I remained upon the tree till it was day, and then came down, more like a dead man than one alive, expecting the same fate with my two companions. This filled me with horror, and I advanced some steps to throw myself into the sea; but the natural love of life prompting us to prolong it as long as we can, I withstood this dictate of despair, and submitted myself to the will of God, who disposes of our lives at his pleasure.
In the mean time I collected together a great quantity of small wood, brambles, and dry thorns, . and making them up into faggots, made a wide circle with them round the tree, and also tied some of them to the branches over my head. Having done this, when the evening came, I shut myself up within this circle, with the melancholy satisfaction, that I had neglected nothing which could preserve me from the cruel destiny with which I was threatened. The serpent failed not to come at the usual hour, and went round the tree, seeking for an opportunity to devour me, but was prevented by the rampart I had made; so that he lay till day, like a cat watching in vain for a mouse that has fortunately reached a place of safety. When day appeared, he retired, but I dared not to leave my fort until the sun arose.
I felt so much fatigued by the labour to which it had put me, and suffered so much from his poisonous breath, that death seemed more eligible to me than the horrors of such a state. I came down from the tree, and, not thinking of the resignation I had the preceding day resolved to exercise, I ran towards the sea, with a design to throw myself into it.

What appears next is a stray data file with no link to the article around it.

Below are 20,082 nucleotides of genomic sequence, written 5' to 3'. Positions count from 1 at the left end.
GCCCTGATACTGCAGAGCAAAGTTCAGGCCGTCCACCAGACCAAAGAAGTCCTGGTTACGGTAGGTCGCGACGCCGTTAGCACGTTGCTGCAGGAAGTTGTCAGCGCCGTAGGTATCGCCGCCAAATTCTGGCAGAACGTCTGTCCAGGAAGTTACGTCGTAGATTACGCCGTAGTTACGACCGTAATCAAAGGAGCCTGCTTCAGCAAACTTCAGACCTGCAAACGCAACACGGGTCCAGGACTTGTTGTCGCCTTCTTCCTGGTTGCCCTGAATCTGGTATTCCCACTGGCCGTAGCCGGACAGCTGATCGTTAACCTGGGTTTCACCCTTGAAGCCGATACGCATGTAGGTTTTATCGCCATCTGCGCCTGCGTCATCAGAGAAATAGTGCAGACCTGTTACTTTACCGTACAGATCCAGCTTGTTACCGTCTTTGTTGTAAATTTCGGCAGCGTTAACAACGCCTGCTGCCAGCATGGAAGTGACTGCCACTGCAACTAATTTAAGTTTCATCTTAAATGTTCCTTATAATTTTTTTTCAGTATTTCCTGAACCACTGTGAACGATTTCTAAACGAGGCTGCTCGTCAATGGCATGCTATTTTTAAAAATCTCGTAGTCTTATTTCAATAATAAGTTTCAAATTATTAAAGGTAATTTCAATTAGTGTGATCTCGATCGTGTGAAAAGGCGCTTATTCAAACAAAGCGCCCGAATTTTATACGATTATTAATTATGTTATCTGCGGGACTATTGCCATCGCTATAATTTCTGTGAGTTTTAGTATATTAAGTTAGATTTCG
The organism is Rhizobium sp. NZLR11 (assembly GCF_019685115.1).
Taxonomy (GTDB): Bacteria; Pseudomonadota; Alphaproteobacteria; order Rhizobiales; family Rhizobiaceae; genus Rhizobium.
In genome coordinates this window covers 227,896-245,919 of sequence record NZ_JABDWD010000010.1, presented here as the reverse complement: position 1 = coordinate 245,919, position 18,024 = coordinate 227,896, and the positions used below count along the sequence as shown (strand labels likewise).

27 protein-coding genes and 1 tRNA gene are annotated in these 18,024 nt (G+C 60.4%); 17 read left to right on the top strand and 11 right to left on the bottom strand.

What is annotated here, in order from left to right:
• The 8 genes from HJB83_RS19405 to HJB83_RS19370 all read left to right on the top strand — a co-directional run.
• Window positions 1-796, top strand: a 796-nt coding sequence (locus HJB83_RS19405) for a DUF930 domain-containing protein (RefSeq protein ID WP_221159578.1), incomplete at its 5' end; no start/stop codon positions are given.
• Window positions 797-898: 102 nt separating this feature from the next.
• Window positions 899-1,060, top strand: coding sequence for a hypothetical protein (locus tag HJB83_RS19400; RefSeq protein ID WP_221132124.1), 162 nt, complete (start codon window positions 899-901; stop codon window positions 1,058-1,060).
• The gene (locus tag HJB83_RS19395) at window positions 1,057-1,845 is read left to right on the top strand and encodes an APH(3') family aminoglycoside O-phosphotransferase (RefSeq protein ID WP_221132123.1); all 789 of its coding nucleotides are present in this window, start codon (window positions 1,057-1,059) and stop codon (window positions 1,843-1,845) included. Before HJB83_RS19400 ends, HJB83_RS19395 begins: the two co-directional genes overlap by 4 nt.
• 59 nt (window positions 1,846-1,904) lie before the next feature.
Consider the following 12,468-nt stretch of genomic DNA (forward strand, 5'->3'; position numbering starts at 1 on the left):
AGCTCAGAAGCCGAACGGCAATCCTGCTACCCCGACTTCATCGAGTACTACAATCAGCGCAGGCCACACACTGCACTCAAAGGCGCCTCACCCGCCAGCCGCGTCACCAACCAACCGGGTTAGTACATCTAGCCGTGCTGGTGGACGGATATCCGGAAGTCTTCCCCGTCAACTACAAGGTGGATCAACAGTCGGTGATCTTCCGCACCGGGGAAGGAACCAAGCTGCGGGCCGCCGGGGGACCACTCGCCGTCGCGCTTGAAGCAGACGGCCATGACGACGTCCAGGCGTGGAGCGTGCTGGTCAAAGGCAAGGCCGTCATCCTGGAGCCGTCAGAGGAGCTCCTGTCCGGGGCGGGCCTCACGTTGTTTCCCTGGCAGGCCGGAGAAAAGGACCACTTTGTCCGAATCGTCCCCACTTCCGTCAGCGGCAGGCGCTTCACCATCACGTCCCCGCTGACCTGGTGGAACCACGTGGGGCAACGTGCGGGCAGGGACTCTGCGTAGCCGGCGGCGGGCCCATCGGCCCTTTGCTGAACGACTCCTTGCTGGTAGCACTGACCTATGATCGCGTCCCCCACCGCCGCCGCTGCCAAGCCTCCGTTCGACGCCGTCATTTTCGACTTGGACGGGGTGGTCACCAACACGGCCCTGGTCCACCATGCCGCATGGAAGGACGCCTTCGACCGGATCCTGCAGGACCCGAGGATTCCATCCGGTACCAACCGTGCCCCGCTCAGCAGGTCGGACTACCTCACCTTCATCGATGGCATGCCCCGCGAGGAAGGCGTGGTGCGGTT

God took compassion on my hopeless state; for just as I was going to throw myself into the sea, I perceived a ship at a considerable distance. I called as loud as I could, and taking the linen from my turban, displayed it, that they might observe me. This had the desired effect; the crew perceived me, and the captain sent his boat for me. As soon as I came on board, the merchants and seamen flocked about me, to know how I came into that desert island; and after I had related to them all that had befallen me, the oldest among them said to me, they had several times heard of the giants that dwelt in that island, that they were cannibals, and ate men raw as well as roasted; and as to the serpents, they added, that there were abundance in the island that hid themselves by day, and came abroad by night. After having testified their joy at my escaping so many dangers, they brought me the best of their provisions; and the captain, seeing that I was in rags, was so generous as to give me one of his own suits. We continued at sea for some time, touched at several islands, and at last landed at that of Salabat, where sandal wood is obtained, which is of great use in medicine. We entered the port, and came to anchor. The merchants began to unload their goods, in order to sell or exchange them. In the mean time, the captain came to me, and said, "Brother, I have here some goods that belonged to a merchant, who sailed some time on board this ship, and he being dead, I design to dispose of them for the benefit of his heirs, when I find who they are." The bales he spoke of lay on the deck, and shewing them to me, he said, "There are the goods; I hope you will take care to sell them, and you shall have factorage." I thanked him for thus affording me an opportunity of employing myself, because I hated to be idle.